Christmas Broadcast 2010
Published 25 December 2010
Right around the world, people gather to compete under standard rules and, in most cases, in a spirit of friendly rivalry.
Over four hundred years ago, King James the Sixth of Scotland inherited the throne of England at a time when the Christian Church was deeply divided. Here at Hampton Court in 1604, he convened a conference of churchmen of all shades of opinion to discuss the future of Christianity in this country. The King agreed to commission a new translation of the Bible that was acceptable to all parties. This was to become the King James or Authorized Bible, which next year will be exactly four centuries old.
Acknowledged as a masterpiece of English prose and the most vivid translation of the scriptures, the glorious language of this Bible has survived the turbulence of history and given many of us the most widely-recognised and beautiful descriptions of the birth of Jesus Christ which we celebrate today.
The King James Bible was a major cooperative endeavour that required the efforts of dozens of the day’s leading scholars. The whole enterprise was guided by an interest in reaching agreement for the wider benefit of the Christian Church, and to bring harmony to the Kingdoms of England and Scotland.
Four hundred years later, it is as important as ever to build communities and create harmony, and one of the most powerful ways of doing this is through sport and games. During this past year of abundant sporting events, I have seen for myself just how important sport is in bringing people together from all backgrounds, from all walks of life and from all age-groups.
In the parks of towns and cities, and on village greens up and down the country, countless thousands of people every week give up their time to participate in sport and exercise of all sorts, or simply encourage others to do so. These kinds of activity are common throughout the world and play a part in providing a different perspective on life.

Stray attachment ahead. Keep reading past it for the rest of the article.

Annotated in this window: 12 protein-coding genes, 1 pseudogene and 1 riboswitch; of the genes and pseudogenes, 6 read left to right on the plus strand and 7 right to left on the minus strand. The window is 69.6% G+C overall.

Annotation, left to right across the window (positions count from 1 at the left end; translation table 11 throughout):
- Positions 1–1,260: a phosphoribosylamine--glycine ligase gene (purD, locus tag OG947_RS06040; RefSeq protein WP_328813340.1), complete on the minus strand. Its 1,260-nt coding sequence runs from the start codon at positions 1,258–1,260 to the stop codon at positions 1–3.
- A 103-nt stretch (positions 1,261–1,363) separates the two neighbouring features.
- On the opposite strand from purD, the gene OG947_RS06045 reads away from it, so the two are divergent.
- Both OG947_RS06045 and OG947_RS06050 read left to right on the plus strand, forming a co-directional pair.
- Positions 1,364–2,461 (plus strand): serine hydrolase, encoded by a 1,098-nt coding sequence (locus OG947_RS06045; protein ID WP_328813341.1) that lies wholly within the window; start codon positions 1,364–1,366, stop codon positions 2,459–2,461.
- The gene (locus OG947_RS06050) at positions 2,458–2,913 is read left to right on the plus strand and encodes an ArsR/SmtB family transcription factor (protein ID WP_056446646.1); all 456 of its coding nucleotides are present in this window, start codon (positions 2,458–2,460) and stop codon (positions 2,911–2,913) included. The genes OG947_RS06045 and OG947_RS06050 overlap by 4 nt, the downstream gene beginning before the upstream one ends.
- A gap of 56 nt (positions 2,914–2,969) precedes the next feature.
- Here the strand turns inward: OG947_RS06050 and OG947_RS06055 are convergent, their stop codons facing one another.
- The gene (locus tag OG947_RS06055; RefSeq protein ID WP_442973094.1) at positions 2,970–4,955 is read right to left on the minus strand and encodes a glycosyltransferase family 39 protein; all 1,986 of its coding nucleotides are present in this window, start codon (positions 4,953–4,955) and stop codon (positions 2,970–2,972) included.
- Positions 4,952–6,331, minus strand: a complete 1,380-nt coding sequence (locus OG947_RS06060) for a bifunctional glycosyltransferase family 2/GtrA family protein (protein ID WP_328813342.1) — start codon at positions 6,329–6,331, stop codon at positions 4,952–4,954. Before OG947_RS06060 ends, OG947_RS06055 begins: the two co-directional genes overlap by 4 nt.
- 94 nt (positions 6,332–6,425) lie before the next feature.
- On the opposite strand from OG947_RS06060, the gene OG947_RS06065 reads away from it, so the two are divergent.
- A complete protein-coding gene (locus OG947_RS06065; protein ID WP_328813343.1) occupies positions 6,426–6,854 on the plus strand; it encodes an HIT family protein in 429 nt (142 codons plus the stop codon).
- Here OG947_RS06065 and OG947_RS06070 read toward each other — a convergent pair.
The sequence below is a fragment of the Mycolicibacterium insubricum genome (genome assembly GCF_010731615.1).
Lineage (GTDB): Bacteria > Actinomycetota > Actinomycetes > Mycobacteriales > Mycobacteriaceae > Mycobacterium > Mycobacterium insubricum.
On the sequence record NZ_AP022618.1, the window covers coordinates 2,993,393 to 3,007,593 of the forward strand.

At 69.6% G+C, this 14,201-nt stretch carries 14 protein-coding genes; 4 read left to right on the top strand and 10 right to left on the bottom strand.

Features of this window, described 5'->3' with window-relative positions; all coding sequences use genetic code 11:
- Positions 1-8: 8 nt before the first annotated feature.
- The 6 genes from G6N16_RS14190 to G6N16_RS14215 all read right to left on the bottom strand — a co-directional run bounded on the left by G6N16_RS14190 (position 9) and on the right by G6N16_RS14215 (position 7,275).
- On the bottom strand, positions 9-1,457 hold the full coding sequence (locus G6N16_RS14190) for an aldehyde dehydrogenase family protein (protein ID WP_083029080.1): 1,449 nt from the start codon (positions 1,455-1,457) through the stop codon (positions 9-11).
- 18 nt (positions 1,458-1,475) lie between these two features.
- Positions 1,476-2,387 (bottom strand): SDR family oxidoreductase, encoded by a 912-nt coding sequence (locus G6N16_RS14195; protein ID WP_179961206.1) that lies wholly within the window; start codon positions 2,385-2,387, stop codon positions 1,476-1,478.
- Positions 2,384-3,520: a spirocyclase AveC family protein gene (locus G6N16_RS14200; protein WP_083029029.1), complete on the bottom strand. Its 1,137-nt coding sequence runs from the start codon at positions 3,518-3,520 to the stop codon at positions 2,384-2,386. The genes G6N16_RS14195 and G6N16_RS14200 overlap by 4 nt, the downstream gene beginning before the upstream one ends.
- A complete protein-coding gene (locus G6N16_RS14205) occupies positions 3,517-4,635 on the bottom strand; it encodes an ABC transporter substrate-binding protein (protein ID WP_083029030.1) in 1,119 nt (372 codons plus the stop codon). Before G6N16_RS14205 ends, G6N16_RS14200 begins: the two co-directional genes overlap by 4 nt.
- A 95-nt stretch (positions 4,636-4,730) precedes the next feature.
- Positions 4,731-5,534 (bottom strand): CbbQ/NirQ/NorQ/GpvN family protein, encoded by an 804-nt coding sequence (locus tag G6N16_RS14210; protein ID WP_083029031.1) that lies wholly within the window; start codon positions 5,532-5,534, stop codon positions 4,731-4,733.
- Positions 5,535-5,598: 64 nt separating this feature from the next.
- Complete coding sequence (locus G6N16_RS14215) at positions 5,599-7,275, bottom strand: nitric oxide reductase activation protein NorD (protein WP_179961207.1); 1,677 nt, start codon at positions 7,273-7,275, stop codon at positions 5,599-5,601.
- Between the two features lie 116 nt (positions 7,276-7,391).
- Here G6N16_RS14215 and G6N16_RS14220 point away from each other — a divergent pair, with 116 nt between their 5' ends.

Apart from developing physical fitness, sport and games can also teach vital social skills. None can be enjoyed without abiding by the rules, and no team can hope to succeed without cooperation between the players. This sort of positive team spirit can benefit communities, companies and enterprises of all kinds.
As the success of recent Paralympics bears witness, a love of sport also has the power to help rehabilitate. One only has to think of the injured men and women of the Armed Forces to see how an interest in games and sport can speed recovery and renew a sense of purpose, enjoyment and comradeship.
Right around the world, people gather to compete under standard rules and, in most cases, in a spirit of friendly rivalry. Competitors know that, to succeed, they must respect their opponents; very often, they like each other too.
Sportsmen and women often speak of the enormous pride they have in representing their country, a sense of belonging to a wider family. We see this vividly at the Commonwealth Games, for example, which is known to many as the Friendly Games and where I am sure you have noticed that it is always the competitors from the smallest countries who receive the loudest cheers.
People are capable of belonging to many communities, including a religious faith. King James may not have anticipated quite how important sport and games were to become in promoting harmony and common interests. But from the scriptures in the Bible which bears his name, we know that nothing is more satisfying than the feeling of belonging to a group who are dedicated to helping each other:
‘Therefore all things whatsoever ye would that men should to do to you, do ye even so to them’.
I wish you, and all those whom you love and care for, a very happy Christmas.